There will be moderate gains in technology hires in the second half of 2012 as executives move forward with new projects.  Three in 10 (29%) HR Directors plan to increase the number of permanent IT personnel in the next six months and 22% expect declines: a 7% net increase.

Hiring is stronger in London and Southern England with a net 18% and 12% of companies, respectively, planning to add staff.  The top reason for increasing technology headcount is IT systems upgrades, with more than one-third (35%) of executives choosing this option, ahead of business growth or expansion at 30%

Human resources and marketing hiring

In other functional areas, such as HR and marketing, the hiring forecast is less optimistic than in finance and financial services.  Seventeen per cent of HR directors expect to increase the headcount of their HR teams in the first half of 2012.  However, 27% plan to decrease hiring plans, leading to a 10% net decline.  A slightly higher 20% of human resources directors indicate that they have plans to increase permanent headcount in marketing departments, with 25% expecting declines: a net hiring decrease of 5%.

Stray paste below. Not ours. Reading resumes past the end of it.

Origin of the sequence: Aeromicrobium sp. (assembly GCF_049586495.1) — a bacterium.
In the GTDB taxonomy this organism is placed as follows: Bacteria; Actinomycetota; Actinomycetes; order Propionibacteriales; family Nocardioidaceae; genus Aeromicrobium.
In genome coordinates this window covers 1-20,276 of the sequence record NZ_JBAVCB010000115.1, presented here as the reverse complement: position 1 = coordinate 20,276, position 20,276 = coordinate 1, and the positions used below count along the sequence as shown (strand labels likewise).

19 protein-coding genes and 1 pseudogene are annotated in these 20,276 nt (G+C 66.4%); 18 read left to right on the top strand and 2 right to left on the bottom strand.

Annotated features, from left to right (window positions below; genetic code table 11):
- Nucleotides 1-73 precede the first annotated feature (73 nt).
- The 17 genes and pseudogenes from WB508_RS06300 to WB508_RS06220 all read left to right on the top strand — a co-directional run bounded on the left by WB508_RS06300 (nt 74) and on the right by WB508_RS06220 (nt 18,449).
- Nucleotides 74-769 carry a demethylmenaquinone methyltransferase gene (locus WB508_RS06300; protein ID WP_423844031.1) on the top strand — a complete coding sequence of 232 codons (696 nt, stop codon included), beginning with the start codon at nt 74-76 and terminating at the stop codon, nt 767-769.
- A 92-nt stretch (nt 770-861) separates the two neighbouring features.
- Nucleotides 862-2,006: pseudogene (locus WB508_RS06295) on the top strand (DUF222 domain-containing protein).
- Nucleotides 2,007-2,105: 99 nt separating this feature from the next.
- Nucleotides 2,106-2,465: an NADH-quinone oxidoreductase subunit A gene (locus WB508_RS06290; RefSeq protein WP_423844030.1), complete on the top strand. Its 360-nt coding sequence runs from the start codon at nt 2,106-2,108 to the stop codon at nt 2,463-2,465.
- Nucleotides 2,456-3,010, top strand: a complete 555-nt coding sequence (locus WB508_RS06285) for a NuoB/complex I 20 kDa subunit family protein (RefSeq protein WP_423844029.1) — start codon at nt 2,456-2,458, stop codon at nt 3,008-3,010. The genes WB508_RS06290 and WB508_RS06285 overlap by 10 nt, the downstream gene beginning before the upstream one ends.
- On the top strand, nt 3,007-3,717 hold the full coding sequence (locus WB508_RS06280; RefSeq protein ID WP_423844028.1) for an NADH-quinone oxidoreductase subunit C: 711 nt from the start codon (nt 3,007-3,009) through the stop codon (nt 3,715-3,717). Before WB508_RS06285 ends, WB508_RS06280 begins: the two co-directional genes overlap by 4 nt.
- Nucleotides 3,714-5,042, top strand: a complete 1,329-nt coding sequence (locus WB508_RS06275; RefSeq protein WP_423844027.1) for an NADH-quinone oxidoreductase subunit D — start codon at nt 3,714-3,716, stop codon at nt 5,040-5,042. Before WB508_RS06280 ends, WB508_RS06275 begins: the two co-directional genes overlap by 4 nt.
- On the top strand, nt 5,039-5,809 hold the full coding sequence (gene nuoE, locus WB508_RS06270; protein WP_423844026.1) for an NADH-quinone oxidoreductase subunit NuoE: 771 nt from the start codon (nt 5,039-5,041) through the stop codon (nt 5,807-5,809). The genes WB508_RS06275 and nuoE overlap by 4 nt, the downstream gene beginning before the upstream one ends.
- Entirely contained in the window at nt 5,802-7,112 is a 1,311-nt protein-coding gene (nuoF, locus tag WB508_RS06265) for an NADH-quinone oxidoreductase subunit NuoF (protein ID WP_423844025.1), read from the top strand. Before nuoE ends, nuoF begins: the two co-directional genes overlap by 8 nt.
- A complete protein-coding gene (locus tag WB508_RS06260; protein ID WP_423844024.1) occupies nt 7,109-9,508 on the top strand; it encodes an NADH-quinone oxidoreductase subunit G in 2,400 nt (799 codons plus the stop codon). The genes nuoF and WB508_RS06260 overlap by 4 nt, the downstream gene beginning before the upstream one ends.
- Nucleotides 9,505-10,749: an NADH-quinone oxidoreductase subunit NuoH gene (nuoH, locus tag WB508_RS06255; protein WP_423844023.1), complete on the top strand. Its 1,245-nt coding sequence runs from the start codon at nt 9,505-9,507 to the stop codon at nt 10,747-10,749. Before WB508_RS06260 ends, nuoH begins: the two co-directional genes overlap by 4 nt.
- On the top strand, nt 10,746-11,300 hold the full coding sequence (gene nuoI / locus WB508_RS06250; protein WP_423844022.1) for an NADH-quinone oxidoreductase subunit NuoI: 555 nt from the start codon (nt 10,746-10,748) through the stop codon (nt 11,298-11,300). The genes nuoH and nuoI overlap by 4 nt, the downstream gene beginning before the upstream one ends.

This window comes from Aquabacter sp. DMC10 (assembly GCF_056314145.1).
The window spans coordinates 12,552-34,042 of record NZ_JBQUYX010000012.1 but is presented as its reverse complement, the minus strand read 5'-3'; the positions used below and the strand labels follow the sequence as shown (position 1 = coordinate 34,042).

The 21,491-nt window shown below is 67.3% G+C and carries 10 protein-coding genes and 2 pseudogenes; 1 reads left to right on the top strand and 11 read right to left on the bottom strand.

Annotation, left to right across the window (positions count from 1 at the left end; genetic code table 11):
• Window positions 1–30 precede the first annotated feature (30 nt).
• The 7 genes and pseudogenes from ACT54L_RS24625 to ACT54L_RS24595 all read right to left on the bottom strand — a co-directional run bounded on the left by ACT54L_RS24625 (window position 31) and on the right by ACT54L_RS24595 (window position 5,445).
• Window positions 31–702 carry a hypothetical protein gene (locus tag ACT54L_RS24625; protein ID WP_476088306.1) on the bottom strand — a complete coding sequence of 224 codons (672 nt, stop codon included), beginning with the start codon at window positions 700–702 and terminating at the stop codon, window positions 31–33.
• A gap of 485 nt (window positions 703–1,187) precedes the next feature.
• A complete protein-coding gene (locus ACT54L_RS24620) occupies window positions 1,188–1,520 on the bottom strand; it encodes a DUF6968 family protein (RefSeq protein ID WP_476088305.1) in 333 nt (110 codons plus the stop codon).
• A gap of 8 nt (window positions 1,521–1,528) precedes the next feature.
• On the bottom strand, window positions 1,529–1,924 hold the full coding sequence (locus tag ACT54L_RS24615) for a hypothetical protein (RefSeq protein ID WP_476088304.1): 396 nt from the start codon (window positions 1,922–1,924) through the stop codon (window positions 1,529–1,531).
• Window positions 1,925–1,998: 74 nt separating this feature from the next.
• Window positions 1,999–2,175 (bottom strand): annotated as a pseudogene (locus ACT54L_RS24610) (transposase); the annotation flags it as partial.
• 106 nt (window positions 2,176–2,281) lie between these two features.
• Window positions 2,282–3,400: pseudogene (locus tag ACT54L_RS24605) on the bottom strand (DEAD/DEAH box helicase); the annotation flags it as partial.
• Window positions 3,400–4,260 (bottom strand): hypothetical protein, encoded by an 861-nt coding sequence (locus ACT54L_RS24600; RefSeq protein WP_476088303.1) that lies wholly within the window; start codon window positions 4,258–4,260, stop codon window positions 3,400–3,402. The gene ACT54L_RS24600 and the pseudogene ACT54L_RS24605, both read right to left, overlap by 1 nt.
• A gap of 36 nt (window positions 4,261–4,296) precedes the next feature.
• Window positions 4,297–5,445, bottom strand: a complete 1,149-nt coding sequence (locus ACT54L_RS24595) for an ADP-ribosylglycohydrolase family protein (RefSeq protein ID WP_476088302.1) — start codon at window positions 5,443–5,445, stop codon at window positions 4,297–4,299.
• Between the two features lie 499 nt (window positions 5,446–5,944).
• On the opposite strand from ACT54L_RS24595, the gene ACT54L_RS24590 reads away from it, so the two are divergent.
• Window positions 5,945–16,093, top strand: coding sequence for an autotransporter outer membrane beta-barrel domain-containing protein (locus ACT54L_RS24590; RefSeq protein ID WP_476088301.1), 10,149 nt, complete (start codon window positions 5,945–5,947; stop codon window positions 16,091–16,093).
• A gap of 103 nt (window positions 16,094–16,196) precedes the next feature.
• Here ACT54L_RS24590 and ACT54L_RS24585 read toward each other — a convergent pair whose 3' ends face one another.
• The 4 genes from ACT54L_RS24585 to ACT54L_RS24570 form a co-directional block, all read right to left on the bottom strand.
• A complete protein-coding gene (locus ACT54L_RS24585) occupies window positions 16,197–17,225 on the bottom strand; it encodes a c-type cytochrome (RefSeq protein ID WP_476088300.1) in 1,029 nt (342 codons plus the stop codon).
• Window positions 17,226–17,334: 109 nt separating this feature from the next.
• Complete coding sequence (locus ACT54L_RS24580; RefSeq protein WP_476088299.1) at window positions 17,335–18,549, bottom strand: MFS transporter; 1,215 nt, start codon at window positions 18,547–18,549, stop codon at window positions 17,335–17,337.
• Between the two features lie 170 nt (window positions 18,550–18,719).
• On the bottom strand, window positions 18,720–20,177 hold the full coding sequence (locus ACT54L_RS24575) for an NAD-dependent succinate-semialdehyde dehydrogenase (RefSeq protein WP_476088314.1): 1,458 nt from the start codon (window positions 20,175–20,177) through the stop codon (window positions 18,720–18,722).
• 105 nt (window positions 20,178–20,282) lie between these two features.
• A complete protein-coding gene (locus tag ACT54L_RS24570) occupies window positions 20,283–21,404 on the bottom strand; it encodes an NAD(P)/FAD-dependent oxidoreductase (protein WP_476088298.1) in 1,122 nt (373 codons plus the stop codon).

Administration and office support hiring

Nearly one-in-five (19%) HR directors expect to see increased headcount within their organisations’ administrative teams, with 34% forecasting declines: a net UK decrease of 15%.  Macroeconomic considerations are the major contributing factor to this decreasing headcount, cited by 36% of HR directors, followed by cost management strategy at 22%.

Hiring plans, by region

Regionally, senior executives in London expect the strongest hiring forecast in the country, with three in 10 (30%) planning to increase their permanent personnel in the second half of the year and 21% forecasting declines. The net London increase of 9% is 8 points higher than the national average.